Gulf News spoke to residents to know how they were tweaking their daily spending habits.
Ritchel Aquino Pangilinan, Filipina, physiotherapist
“I have two daughters and we are a family of four. We are looking at cutting back on our household spend for things such as groceries and other dispensable food items. We will of course prioritise our budget for necessities such as rice, bread, meat, vegetable, milk, etc, and reduce spending on items such as chips, chocolates, sweets and the like. We will also reduce our cinema viewing at theatres and not buy any electronic products such as smartphones, tablets, this year. I am sure such pruning will help balance the budget.”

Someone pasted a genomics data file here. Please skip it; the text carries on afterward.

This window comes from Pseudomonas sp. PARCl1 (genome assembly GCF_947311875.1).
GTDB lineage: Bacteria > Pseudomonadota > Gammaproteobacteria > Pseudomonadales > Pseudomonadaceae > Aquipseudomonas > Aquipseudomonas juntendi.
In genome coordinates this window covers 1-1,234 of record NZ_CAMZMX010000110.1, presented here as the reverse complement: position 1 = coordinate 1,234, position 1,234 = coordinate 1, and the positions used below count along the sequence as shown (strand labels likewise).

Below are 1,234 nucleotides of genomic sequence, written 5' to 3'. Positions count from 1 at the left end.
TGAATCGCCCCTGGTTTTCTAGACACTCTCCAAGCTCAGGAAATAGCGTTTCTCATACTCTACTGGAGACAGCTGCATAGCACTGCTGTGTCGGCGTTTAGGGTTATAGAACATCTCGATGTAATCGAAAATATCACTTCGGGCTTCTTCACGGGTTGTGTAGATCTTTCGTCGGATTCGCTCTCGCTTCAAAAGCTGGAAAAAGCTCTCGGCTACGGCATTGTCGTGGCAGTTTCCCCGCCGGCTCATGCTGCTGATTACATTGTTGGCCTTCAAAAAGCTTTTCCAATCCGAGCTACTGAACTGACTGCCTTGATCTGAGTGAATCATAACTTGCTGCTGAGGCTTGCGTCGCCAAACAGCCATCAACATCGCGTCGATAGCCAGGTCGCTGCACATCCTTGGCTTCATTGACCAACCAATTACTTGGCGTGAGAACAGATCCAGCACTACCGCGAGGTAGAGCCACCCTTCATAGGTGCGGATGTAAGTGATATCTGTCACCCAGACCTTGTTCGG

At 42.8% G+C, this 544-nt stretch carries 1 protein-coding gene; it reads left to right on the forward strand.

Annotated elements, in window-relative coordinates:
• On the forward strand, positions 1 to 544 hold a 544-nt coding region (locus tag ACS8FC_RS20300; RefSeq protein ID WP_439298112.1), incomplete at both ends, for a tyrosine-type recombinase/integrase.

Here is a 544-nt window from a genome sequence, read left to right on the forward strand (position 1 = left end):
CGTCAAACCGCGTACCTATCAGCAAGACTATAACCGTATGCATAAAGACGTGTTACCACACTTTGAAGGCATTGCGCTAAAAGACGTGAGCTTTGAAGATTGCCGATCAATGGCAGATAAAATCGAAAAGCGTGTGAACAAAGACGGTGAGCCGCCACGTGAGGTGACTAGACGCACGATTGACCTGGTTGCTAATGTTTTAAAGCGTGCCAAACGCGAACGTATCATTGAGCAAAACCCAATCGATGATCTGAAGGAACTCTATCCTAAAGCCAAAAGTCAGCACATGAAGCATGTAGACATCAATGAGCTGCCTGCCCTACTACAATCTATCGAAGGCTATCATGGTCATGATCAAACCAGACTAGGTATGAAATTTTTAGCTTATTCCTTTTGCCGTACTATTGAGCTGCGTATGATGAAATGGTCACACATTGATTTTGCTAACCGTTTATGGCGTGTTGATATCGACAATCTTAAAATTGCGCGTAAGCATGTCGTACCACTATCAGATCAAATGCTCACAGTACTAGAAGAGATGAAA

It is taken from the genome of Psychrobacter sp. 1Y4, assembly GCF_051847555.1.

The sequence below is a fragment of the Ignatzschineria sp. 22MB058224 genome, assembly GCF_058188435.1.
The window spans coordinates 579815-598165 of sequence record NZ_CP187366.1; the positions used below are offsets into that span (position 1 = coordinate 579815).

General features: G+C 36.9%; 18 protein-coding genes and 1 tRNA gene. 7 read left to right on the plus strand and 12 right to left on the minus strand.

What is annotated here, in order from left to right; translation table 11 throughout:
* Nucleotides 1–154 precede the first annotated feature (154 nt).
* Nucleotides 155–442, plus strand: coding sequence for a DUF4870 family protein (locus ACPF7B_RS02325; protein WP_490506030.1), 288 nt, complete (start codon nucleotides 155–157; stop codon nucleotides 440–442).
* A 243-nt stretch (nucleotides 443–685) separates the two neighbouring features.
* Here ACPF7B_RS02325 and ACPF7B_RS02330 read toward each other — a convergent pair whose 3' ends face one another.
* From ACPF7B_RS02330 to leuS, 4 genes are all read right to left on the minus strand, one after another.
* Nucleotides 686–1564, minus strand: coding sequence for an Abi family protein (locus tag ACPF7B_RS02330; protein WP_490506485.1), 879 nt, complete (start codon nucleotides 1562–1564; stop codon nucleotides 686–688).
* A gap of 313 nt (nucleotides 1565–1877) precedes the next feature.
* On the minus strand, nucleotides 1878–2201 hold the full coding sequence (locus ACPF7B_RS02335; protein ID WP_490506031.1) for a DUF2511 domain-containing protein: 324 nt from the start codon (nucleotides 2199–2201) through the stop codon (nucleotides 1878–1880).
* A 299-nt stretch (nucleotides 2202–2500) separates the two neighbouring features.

Navin Ranke, Indian, accountant
“VAT has definitely moved us towards purse-strings tightening mode. My wife and I have cut back on retail shopping sprees. For groceries, we now shop wholesale and that [we hope] will make a big difference in the long run on our food bills. We are also bulk buying grains, oil, spices, and plan to stock a couple of months’ supplies. It will save fuel, time and retail margins. This year, I have decided not to shop for a car, a laptop or any electronics. While shopping for items of necessity such as clothes for the family will have to be done, we are looking at cutting back on all luxury shopping. I know VAT is something which will eventually be accepted and absorbed as just an extra cost in our lives, but for the time being, we are making an effort to keep our expenses low as we have to make sure our earnings do not fall below our expenditure.”
Rupert O’Connor, Briton, financial adviser